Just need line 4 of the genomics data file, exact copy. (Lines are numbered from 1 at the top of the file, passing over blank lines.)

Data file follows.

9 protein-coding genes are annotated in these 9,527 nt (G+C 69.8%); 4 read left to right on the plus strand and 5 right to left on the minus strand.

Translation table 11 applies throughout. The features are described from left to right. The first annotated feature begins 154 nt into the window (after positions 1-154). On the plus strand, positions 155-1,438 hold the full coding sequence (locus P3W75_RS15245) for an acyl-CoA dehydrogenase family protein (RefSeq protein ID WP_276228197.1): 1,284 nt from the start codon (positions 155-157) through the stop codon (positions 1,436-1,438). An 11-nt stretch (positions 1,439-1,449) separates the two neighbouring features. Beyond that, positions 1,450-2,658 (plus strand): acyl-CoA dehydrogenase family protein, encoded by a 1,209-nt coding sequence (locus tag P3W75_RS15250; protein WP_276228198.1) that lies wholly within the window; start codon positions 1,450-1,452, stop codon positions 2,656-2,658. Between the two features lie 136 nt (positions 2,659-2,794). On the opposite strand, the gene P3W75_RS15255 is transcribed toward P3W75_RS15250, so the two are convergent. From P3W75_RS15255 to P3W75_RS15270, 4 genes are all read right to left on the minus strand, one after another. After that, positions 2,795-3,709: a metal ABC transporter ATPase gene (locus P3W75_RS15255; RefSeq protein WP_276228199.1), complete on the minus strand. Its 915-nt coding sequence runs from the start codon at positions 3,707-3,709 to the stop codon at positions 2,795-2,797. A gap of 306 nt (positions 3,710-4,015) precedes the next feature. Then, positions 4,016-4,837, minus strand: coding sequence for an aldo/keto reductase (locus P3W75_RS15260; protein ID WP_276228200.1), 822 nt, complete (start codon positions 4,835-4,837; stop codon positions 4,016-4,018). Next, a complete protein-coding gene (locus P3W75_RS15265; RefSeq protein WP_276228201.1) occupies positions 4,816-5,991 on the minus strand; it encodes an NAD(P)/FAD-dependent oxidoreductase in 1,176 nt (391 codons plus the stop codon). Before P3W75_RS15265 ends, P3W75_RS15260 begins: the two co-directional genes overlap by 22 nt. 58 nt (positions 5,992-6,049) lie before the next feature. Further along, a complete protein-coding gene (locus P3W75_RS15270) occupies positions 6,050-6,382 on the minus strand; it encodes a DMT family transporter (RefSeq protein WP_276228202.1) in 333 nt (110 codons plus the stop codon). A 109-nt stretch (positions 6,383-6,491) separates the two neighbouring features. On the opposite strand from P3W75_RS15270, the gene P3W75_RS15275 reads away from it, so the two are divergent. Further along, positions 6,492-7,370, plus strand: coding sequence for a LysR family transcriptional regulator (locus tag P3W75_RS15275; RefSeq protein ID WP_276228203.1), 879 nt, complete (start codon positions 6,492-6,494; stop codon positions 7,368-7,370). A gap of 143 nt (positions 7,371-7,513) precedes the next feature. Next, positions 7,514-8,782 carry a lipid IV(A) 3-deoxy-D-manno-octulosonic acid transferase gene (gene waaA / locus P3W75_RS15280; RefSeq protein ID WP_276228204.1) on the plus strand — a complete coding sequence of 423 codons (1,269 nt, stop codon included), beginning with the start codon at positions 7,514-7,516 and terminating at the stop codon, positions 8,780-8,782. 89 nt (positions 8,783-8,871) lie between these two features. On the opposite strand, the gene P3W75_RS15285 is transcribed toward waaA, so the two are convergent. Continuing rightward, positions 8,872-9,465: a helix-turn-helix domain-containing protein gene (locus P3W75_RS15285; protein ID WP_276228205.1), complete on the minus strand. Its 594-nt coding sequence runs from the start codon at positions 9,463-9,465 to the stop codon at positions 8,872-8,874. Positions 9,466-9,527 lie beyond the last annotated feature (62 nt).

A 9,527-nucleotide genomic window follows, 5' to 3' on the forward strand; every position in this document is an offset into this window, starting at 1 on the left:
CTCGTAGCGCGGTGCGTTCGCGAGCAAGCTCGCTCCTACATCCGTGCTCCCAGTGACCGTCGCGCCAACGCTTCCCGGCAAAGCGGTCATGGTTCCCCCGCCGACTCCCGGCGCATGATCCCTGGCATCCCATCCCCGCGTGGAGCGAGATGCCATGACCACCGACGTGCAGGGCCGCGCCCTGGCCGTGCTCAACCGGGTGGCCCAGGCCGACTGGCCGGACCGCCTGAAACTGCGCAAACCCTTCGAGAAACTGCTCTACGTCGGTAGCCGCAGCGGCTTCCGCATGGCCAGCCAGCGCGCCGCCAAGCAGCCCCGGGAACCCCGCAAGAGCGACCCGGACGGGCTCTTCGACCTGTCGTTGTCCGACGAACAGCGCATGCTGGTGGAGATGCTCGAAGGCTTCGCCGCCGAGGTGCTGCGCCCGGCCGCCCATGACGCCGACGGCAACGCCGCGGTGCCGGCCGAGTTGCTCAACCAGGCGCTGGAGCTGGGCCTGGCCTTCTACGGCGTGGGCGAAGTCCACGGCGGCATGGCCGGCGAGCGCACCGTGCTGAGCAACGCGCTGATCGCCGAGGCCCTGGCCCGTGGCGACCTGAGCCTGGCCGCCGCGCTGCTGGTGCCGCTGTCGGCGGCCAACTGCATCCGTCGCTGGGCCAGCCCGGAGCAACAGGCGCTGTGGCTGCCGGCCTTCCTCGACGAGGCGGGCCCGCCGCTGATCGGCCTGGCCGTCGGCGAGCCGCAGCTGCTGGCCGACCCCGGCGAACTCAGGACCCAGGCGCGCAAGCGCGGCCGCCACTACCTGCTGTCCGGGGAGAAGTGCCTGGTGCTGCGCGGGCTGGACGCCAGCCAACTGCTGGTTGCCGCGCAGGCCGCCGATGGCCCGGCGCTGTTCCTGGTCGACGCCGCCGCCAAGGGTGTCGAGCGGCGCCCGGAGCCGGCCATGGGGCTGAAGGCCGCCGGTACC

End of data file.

CTCGTAGCGCGGTGCGTTCGCGAGCAAGCTCGCTCCTACATCCGTGCTCCCAGTGACCGTCGCGCCAACGCTTCCCGGCAAAGCGGTCATGGTTCCCCCGCCGACTCCCGGCGCATGATCCCTGGCATCCCATCCCCGCGTGGAGCGAGATGCCATGACCACCGACGTGCAGGGCCGCGCCCTGGCCGTGCTCAACCGGGTGGCCCAGGCCGACTGGCCGGACCGCCTGAAACTGCGCAAACCCTTCGAGAAACTGCTCTACGTCGGTAGCCGCAGCGGCTTCCGCATGGCCAGCCAGCGCGCCGCCAAGCAGCCCCGGGAACCCCGCAAGAGCGACCCGGACGGGCTCTTCGACCTGTCGTTGTCCGACGAACAGCGCATGCTGGTGGAGATGCTCGAAGGCTTCGCCGCCGAGGTGCTGCGCCCGGCCGCCCATGACGCCGACGGCAACGCCGCGGTGCCGGCCGAGTTGCTCAACCAGGCGCTGGAGCTGGGCCTGGCCTTCTACGGCGTGGGCGAAGTCCACGGCGGCATGGCCGGCGAGCGCACCGTGCTGAGCAACGCGCTGATCGCCGAGGCCCTGGCCCGTGGCGACCTGAGCCTGGCCGCCGCGCTGCTGGTGCCGCTGTCGGCGGCCAACTGCATCCGTCGCTGGGCCAGCCCGGAGCAACAGGCGCTGTGGCTGCCGGCCTTCCTCGACGAGGCGGGCCCGCCGCTGATCGGCCTGGCCGTCGGCGAGCCGCAGCTGCTGGCCGACCCCGGCGAACTCAGGACCCAGGCGCGCAAGCGCGGCCGCCACTACCTGCTGTCCGGGGAGAAGTGCCTGGTGCTGCGCGGGCTGGACGCCAGCCAACTGCTGGTTGCCGCGCAGGCCGCCGATGGCCCGGCGCTGTTCCTGGTCGACGCCGCCGCCAAGGGTGTCGAGCGGCGCCCGGAGCCGGCCATGGGGCTGAAGGCCGCCGGTACC